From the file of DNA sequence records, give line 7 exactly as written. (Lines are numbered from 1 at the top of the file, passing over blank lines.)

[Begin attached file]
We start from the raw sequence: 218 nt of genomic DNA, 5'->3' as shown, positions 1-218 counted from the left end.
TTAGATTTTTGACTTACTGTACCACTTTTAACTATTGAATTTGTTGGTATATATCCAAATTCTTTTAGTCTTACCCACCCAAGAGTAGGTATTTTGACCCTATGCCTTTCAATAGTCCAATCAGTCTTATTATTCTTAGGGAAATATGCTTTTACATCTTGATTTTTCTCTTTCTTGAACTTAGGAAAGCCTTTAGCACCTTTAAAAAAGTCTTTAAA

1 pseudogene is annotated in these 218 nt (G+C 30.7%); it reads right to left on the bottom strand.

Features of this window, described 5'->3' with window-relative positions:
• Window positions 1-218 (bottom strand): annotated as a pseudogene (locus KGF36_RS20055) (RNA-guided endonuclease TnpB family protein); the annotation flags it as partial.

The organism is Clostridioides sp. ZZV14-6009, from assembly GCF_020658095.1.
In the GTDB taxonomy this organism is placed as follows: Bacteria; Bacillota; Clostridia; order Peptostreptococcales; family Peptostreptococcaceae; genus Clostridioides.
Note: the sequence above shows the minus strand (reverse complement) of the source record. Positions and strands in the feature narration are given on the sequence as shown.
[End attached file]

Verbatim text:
In the GTDB taxonomy this organism is placed as follows: Bacteria; Bacillota; Clostridia; order Peptostreptococcales; family Peptostreptococcaceae; genus Clostridioides.